A team of international scientists has made a significant breakthrough in understanding the cause of bile duct cancer, a deadly type of liver cancer. By identifying several new genes frequently mutated in bile duct cancers, researchers are paving the way for better understanding of how bile duct cancers develop. Their discovery is published online in Nature Genetics.
Bile Duct Cancer, or Cholangiocarcinoma, is a fatal cancer with a poor prognosis. Accounting for 10 to 25 per cent of all primary liver cancers worldwide, bile duct cancer is a prevalent disease in Southeast Asia, particularly in Northeast Thailand, which sees about 20,000 new cases each year. The high incidence in Thailand is attributed to long-term consumption of raw fish infected with liver flukes – food-borne parasites found in fish. Liver fluke infections are widespread in Northeast Thailand, where they are thought to occur in over 6 million people. Once eaten, the flukes accumulate in the bile ducts of the human host, causing constant infection and eventually the onset of cancer.
The research team was led by Bin Tean Teh, M.D., Ph.D., Director and Principal Investigator of the NCCS-VARI Translational Cancer Research Laboratory. Van Andel Research Institute (VARI) and the National Cancer Center, Singapore (NCCS) established the NCCS-VARI Translational Research Program at the National Cancer Center, Singapore in 2007. The program focuses on the biology behind varying drug responses in Asian versus non-Asian patients with specific types of cancer.
The team also included Associate Professor Patrick Tan, Associate Professor Steve Rozen (both of Duke-NUS Graduate Medical School of Singapore) and Professor Vajarabhongsa Bhudhisawasdi from Thailand's Khon Kaen University. The breakthrough came after two years of intensive research, which saw scientists from Singapore visiting the villagers in northern Thailand, and Thai researchers coming to Singapore to work in NCCS laboratories.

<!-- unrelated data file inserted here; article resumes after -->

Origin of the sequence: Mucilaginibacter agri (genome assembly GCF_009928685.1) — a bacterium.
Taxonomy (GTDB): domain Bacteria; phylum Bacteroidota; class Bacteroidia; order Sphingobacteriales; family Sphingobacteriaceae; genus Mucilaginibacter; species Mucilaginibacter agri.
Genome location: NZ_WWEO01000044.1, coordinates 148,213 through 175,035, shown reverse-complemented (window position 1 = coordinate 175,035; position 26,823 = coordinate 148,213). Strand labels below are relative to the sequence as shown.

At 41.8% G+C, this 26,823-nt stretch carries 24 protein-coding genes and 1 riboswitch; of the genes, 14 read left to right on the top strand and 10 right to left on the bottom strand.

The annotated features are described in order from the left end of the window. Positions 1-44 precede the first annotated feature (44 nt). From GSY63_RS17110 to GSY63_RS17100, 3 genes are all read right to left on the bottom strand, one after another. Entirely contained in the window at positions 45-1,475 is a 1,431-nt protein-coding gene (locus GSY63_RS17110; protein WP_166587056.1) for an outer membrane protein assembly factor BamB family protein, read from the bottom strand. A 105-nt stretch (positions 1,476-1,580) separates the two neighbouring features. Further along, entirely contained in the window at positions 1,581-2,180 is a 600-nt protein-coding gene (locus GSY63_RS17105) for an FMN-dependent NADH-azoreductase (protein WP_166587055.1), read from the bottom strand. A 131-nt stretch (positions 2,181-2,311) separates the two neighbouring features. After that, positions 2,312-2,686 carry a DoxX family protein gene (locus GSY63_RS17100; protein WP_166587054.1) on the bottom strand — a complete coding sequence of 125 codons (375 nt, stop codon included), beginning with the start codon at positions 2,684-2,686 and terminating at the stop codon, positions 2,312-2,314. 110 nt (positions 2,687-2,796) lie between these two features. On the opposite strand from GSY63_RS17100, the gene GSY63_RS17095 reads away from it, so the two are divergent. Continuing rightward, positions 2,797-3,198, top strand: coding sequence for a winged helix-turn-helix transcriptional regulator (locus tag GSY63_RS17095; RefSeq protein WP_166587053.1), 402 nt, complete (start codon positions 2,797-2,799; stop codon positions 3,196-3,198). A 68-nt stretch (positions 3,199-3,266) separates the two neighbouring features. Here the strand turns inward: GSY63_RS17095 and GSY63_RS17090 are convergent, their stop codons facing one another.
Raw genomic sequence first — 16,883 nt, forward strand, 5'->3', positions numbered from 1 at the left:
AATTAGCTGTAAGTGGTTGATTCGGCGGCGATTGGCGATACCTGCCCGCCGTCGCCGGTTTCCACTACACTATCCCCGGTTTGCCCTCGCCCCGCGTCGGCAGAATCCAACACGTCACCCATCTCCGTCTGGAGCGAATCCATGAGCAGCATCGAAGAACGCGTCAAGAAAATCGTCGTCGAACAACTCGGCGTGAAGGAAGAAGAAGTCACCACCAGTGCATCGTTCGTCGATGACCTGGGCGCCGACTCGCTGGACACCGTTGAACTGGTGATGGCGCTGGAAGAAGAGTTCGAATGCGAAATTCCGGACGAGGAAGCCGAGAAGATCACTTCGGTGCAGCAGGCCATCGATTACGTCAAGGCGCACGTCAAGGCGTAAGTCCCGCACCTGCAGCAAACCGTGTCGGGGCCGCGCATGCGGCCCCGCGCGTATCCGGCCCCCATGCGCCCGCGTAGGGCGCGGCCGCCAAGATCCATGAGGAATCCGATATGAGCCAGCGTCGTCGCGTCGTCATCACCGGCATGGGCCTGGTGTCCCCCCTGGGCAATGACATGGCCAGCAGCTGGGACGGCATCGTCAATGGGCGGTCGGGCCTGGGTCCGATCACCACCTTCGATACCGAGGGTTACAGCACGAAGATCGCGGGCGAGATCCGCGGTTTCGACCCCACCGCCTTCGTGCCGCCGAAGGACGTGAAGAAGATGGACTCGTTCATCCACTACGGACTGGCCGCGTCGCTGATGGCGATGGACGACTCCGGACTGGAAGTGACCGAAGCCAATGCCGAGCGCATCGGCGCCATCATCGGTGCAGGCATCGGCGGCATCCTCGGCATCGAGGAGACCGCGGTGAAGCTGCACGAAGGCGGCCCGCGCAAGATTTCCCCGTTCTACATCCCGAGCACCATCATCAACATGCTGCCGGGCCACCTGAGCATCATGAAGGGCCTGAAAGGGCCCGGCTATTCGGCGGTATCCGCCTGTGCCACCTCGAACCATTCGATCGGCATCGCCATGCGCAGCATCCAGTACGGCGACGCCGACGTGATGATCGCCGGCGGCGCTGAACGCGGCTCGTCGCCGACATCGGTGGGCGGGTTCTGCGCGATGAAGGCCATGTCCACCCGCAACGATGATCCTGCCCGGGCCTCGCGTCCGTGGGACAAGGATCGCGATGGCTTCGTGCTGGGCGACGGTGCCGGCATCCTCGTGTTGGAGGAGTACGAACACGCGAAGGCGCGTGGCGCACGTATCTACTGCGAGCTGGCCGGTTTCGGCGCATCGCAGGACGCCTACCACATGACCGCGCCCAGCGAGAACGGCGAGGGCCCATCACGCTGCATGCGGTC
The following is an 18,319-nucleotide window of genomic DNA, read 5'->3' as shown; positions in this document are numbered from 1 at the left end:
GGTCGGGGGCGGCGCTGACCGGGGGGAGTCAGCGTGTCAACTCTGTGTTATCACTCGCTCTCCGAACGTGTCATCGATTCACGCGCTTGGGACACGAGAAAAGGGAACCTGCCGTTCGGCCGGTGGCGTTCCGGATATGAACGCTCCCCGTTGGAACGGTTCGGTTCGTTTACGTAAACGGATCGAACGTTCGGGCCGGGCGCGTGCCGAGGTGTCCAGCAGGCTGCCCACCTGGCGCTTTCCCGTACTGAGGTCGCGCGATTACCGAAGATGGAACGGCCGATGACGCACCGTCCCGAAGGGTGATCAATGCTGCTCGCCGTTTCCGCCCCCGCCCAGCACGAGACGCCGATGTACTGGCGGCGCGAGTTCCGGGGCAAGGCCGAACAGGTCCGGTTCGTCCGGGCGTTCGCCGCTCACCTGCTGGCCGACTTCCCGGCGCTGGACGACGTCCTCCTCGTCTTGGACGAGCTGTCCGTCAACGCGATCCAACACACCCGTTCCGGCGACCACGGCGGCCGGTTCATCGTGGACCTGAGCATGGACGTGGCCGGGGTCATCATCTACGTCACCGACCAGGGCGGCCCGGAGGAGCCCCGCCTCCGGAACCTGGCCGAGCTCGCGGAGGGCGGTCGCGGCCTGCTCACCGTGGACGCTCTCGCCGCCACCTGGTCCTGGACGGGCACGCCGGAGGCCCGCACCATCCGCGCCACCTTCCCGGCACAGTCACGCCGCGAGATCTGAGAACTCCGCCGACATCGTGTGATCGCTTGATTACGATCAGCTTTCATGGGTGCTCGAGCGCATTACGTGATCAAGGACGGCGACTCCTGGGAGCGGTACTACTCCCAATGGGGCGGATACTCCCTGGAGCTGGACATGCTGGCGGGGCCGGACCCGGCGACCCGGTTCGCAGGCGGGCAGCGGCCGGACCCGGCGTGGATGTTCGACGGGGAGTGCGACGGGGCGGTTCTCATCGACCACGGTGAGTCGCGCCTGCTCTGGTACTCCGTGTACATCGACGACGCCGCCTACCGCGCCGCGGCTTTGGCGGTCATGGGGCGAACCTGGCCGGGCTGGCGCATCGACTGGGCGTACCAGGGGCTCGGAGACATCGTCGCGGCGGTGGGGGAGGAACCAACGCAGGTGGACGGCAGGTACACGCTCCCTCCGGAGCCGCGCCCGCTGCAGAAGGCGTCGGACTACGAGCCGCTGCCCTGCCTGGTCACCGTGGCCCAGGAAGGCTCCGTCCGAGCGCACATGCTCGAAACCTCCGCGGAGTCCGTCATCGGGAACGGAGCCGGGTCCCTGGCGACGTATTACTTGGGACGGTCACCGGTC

Professor Teh said the study will pave the way for a better understanding of the roles that newly identified genes play in the development of bile duct cancer.
"This discovery adds depth to what we currently know about bile duct cancer," said Teh. "More important is that we are now aware of new genes and their effects on bile duct cancer, and we now need to further examine their biological aspects to determine how they bring about the onset of Cholangiocarcinoma."
Using state of the art DNA sequencing, the researchers analysed eight bile duct cancers and normal tissues from Thai patients, and discovered mutations in 187 genes. The team then selected 15 genes that were frequently mutated for further analysis in an additional 46 cases. Many of these genes, such as MLL3, ROBO2 and GNAS, have not been previously implicated in bile duct cancers.
"With this finding we now know much more about the molecular mechanisms of the disease and we can draw up additional measures that can be taken while we identify the most appropriate treatment protocols. We are talking about the potential to save many lives in Thailand," said Professor Vajarabhongsa Bhudhisawasdi, Director of the Liver Fluke and Cholangiocarcinoma Research Center, Khon Kaen University of Thailand. "Also, this study shows that we can work closely with our counterparts in other countries and share our expertise and experience to improve the lot for the people."
The researchers also compared the bile duct cancers to other related cancers of the liver and pancreas. Surprisingly, they found that the bile ducts cancers shared certain similarities with pancreatic cancer.